Leaving Los Angeles International Airport, the plane turned from the California coast heading for Cambodia. Whether due to cloud cover or accident of route, between the time we left the coast until breaking through the clouds a few hundred feet above the Phnom Penh airport, not a single light shown. I thought it was strange. It turned out to be a metaphor. Going back to Cambodia was a reacquaintance with darkness.
Human trafficking is the darkest of all human endeavors. A family is loaned money at a rate they cannot repay. Usury. To settle the debt, a child is given to trafficking. Slavery. To beak the child’s will, she is placed in a cage and shocked with electricity or locked in a pitch-black room with spiders and scorpions. Torture. She is sold for sexual exploitation. Rape. Aged or ill, she is put out on the street to die. Murder.
Seeing the girls on the street peering into every car hopefully, but sadly, changes one’s perspective, especially one’s perspective of the church. I was once part of the leadership that planned a large campus for a church. Included was a reflection lake which cost over one million dollars to build. I used to look into the lake with pride for the small part I had in bringing beauty to the church campus. Now when I look into it, I can’t help but see the reflection of the poor girls which the money could have saved. What brought some beauty to the well-off could have ended much ugliness for the poor.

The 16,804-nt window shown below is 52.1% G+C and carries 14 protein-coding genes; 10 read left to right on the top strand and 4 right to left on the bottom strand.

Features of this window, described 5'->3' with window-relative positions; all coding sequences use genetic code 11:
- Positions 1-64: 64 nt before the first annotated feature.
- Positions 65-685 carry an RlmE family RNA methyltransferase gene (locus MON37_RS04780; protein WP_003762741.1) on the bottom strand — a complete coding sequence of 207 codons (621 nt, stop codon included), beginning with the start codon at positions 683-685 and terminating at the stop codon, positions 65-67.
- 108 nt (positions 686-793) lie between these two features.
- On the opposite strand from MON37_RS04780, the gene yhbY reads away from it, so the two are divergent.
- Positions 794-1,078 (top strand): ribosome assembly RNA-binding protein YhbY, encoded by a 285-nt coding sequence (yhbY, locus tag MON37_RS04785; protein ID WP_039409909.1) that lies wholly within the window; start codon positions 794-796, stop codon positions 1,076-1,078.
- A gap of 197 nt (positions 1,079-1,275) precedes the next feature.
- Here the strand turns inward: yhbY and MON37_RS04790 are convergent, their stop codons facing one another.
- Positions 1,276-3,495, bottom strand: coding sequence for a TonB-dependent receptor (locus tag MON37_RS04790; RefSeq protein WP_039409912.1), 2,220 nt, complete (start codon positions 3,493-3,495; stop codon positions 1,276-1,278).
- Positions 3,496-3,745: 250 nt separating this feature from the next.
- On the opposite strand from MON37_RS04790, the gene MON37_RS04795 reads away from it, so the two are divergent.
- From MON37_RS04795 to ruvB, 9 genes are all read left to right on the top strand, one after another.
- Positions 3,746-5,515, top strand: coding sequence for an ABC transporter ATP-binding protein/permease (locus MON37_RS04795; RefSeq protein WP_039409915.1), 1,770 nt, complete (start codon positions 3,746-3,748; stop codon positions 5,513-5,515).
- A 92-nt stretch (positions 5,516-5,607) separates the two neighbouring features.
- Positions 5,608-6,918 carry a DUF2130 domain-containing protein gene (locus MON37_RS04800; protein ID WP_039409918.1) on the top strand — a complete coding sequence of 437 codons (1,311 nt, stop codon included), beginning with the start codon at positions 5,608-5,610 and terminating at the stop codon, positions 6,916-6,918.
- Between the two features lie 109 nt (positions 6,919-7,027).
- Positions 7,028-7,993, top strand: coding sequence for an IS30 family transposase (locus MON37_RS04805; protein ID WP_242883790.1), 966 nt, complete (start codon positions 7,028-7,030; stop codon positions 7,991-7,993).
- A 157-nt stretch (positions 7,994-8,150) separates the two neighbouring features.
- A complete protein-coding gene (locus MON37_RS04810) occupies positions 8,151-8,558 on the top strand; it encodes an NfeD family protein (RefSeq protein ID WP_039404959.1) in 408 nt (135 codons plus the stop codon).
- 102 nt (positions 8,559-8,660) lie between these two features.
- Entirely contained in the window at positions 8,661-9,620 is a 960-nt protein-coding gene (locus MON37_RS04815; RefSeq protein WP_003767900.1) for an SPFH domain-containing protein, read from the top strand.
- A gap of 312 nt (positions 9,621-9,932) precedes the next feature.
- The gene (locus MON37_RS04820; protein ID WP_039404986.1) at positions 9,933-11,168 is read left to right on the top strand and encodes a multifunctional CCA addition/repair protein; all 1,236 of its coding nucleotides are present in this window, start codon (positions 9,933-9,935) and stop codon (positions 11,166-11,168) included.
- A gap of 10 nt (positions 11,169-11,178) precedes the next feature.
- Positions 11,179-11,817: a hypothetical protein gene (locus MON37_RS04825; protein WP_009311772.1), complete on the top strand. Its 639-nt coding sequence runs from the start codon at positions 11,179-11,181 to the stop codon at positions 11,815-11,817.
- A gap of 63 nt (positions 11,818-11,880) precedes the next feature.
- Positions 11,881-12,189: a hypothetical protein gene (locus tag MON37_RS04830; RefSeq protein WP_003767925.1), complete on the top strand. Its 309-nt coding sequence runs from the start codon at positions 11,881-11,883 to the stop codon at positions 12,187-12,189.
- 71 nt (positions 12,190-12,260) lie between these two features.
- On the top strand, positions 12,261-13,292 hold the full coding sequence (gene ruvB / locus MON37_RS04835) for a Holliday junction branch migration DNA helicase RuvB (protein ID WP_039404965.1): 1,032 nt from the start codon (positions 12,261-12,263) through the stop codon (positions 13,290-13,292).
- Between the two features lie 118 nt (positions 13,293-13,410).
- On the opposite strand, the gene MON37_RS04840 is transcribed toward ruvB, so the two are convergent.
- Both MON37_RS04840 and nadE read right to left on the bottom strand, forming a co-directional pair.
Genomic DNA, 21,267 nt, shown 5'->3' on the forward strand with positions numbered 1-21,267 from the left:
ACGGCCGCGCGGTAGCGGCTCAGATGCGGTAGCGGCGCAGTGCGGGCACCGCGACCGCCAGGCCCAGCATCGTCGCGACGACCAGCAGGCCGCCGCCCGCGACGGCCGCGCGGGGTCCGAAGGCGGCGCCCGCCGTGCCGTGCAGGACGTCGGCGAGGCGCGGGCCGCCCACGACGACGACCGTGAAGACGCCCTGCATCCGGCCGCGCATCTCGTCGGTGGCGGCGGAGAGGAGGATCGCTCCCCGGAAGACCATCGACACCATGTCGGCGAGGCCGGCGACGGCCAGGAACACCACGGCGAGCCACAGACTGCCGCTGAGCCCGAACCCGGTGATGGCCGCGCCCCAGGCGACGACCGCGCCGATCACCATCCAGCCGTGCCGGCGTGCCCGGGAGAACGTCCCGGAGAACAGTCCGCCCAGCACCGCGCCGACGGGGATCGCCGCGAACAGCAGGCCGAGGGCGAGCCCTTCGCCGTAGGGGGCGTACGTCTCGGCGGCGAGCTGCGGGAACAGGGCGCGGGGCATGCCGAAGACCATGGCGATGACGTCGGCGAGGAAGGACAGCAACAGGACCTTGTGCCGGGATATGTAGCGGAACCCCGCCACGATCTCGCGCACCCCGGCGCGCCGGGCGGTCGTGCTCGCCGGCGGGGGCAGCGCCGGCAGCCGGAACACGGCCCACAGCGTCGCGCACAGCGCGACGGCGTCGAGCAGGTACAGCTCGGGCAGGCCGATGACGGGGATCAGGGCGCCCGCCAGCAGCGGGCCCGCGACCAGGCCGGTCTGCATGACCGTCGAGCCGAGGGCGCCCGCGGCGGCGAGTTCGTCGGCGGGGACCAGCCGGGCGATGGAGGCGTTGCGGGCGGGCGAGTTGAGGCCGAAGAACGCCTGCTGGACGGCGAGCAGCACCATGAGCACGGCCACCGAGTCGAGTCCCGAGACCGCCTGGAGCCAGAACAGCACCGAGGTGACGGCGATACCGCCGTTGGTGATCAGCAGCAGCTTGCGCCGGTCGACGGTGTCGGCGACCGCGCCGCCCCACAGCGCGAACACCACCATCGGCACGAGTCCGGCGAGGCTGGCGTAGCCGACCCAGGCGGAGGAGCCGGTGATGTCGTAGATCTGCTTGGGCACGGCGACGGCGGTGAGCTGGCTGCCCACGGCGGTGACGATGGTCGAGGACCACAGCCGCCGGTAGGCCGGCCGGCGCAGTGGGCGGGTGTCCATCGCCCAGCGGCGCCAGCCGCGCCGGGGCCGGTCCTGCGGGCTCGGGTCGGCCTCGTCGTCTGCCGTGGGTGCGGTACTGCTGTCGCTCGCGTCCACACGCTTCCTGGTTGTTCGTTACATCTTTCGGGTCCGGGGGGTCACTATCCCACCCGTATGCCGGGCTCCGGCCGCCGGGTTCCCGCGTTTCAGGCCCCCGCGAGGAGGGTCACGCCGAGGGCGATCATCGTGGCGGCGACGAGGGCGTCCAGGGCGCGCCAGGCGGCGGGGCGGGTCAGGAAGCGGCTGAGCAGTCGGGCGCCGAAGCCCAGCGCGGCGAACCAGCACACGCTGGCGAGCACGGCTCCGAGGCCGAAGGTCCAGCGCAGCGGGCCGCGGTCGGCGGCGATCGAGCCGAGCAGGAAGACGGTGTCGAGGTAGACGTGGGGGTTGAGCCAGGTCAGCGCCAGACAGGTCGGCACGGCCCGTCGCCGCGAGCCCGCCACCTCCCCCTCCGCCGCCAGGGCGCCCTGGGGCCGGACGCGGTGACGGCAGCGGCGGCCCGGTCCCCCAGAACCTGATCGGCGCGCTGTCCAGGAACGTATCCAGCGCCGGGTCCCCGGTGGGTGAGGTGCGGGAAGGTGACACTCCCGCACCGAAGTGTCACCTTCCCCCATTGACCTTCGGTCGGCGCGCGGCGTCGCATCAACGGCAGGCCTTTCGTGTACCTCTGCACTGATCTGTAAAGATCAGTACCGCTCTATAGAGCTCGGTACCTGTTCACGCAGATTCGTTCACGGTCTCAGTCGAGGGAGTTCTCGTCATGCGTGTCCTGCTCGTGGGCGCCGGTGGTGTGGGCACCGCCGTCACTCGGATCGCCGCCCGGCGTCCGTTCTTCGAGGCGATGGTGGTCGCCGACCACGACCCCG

Isaiah 58:6-9 says:
Is not this the kind of fasting I have chosen: to loose the chains of injustice and untie the cords of the yoke, to set the oppressed free and break every yoke? Is it not to share your food with the hungry and to provide the poor wanderer with shelter—when you see the naked, to clothe them, and not to turn away from your own flesh and blood? Then your light will break forth like the dawn, and your healing will quickly appear; then your righteousness will go before you, and the glory of the Lord will be your rear guard.
Dr. Martin Luther King once wrote; “In the End, we will remember not the words of our enemies, but the silence of our friends.” I think his statement may be rewritten for today’s church, “In the end it is not the shiny bright campuses we remember, but the silence of the church in the face of darkness.” This year we hope to purchase seven acres and build a recovery center, supported by the United Pastors of Cambodia, for girls rescued from trafficking. A small light in the darkness.